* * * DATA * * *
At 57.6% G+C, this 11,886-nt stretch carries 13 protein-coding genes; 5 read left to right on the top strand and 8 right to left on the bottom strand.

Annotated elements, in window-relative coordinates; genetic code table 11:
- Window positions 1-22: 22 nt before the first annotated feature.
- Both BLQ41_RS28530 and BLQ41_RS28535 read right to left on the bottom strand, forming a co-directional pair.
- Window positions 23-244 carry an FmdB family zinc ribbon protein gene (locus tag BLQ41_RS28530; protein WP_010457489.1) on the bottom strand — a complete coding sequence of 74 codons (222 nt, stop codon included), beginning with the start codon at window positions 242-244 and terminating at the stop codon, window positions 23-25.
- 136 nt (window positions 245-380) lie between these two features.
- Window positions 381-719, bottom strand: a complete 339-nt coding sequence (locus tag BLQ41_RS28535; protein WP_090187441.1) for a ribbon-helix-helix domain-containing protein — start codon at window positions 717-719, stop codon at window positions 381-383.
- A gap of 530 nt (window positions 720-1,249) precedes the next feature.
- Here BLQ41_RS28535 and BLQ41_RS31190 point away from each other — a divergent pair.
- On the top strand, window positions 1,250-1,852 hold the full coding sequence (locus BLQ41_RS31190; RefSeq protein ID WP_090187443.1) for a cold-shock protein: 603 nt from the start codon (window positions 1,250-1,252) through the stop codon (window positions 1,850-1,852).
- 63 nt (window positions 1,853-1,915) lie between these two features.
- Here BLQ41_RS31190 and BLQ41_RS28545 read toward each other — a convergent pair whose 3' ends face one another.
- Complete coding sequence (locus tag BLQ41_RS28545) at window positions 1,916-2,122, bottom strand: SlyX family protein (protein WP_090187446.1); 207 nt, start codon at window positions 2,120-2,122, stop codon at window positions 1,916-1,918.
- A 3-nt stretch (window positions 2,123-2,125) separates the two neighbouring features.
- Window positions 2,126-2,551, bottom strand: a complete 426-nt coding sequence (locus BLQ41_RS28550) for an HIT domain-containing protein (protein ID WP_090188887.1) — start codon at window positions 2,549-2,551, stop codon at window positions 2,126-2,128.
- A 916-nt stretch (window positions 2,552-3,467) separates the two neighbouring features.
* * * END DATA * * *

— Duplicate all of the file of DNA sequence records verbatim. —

At 57.6% G+C, this 11,886-nt stretch carries 13 protein-coding genes; 5 read left to right on the top strand and 8 right to left on the bottom strand.

Annotated elements, in window-relative coordinates; genetic code table 11:
- Window positions 1-22: 22 nt before the first annotated feature.
- Both BLQ41_RS28530 and BLQ41_RS28535 read right to left on the bottom strand, forming a co-directional pair.
- Window positions 23-244 carry an FmdB family zinc ribbon protein gene (locus tag BLQ41_RS28530; protein WP_010457489.1) on the bottom strand — a complete coding sequence of 74 codons (222 nt, stop codon included), beginning with the start codon at window positions 242-244 and terminating at the stop codon, window positions 23-25.
- 136 nt (window positions 245-380) lie between these two features.
- Window positions 381-719, bottom strand: a complete 339-nt coding sequence (locus tag BLQ41_RS28535; protein WP_090187441.1) for a ribbon-helix-helix domain-containing protein — start codon at window positions 717-719, stop codon at window positions 381-383.
- A gap of 530 nt (window positions 720-1,249) precedes the next feature.
- Here BLQ41_RS28535 and BLQ41_RS31190 point away from each other — a divergent pair.
- On the top strand, window positions 1,250-1,852 hold the full coding sequence (locus BLQ41_RS31190; RefSeq protein ID WP_090187443.1) for a cold-shock protein: 603 nt from the start codon (window positions 1,250-1,252) through the stop codon (window positions 1,850-1,852).
- 63 nt (window positions 1,853-1,915) lie between these two features.
- Here BLQ41_RS31190 and BLQ41_RS28545 read toward each other — a convergent pair whose 3' ends face one another.
- Complete coding sequence (locus tag BLQ41_RS28545) at window positions 1,916-2,122, bottom strand: SlyX family protein (protein WP_090187446.1); 207 nt, start codon at window positions 2,120-2,122, stop codon at window positions 1,916-1,918.
- A 3-nt stretch (window positions 2,123-2,125) separates the two neighbouring features.
- Window positions 2,126-2,551, bottom strand: a complete 426-nt coding sequence (locus BLQ41_RS28550) for an HIT domain-containing protein (protein ID WP_090188887.1) — start codon at window positions 2,549-2,551, stop codon at window positions 2,126-2,128.
- A 916-nt stretch (window positions 2,552-3,467) separates the two neighbouring features.